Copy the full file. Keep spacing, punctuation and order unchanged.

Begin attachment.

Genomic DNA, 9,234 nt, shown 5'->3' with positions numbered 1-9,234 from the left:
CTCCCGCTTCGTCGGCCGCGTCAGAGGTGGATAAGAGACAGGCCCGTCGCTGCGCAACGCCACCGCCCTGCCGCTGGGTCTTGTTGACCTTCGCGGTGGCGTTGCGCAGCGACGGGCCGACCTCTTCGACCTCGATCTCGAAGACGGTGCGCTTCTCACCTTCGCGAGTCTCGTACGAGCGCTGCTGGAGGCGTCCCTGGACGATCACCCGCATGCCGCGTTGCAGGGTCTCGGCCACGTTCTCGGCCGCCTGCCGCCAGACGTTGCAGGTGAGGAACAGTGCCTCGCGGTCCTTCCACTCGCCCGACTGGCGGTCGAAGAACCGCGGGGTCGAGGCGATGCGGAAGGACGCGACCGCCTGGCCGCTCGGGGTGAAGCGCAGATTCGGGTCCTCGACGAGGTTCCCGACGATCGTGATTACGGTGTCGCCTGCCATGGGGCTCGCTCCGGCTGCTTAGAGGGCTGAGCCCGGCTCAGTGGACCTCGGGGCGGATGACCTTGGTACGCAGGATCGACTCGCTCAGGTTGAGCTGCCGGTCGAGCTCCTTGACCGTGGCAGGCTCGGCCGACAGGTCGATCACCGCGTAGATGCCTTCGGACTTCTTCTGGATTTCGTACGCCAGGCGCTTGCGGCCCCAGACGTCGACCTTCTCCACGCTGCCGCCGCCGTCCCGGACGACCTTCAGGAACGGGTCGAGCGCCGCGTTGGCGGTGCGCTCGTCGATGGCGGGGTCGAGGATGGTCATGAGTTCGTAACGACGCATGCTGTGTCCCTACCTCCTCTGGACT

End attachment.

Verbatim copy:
Genomic DNA, 9,234 nt, shown 5'->3' with positions numbered 1-9,234 from the left:
CTCCCGCTTCGTCGGCCGCGTCAGAGGTGGATAAGAGACAGGCCCGTCGCTGCGCAACGCCACCGCCCTGCCGCTGGGTCTTGTTGACCTTCGCGGTGGCGTTGCGCAGCGACGGGCCGACCTCTTCGACCTCGATCTCGAAGACGGTGCGCTTCTCACCTTCGCGAGTCTCGTACGAGCGCTGCTGGAGGCGTCCCTGGACGATCACCCGCATGCCGCGTTGCAGGGTCTCGGCCACGTTCTCGGCCGCCTGCCGCCAGACGTTGCAGGTGAGGAACAGTGCCTCGCGGTCCTTCCACTCGCCCGACTGGCGGTCGAAGAACCGCGGGGTCGAGGCGATGCGGAAGGACGCGACCGCCTGGCCGCTCGGGGTGAAGCGCAGATTCGGGTCCTCGACGAGGTTCCCGACGATCGTGATTACGGTGTCGCCTGCCATGGGGCTCGCTCCGGCTGCTTAGAGGGCTGAGCCCGGCTCAGTGGACCTCGGGGCGGATGACCTTGGTACGCAGGATCGACTCGCTCAGGTTGAGCTGCCGGTCGAGCTCCTTGACCGTGGCAGGCTCGGCCGACAGGTCGATCACCGCGTAGATGCCTTCGGACTTCTTCTGGATTTCGTACGCCAGGCGCTTGCGGCCCCAGACGTCGACCTTCTCCACGCTGCCGCCGCCGTCCCGGACGACCTTCAGGAACGGGTCGAGCGCCGCGTTGGCGGTGCGCTCGTCGATGGCGGGGTCGAGGATGGTCATGAGTTCGTAACGACGCATGCTGTGTCCCTACCTCCTCTGGACT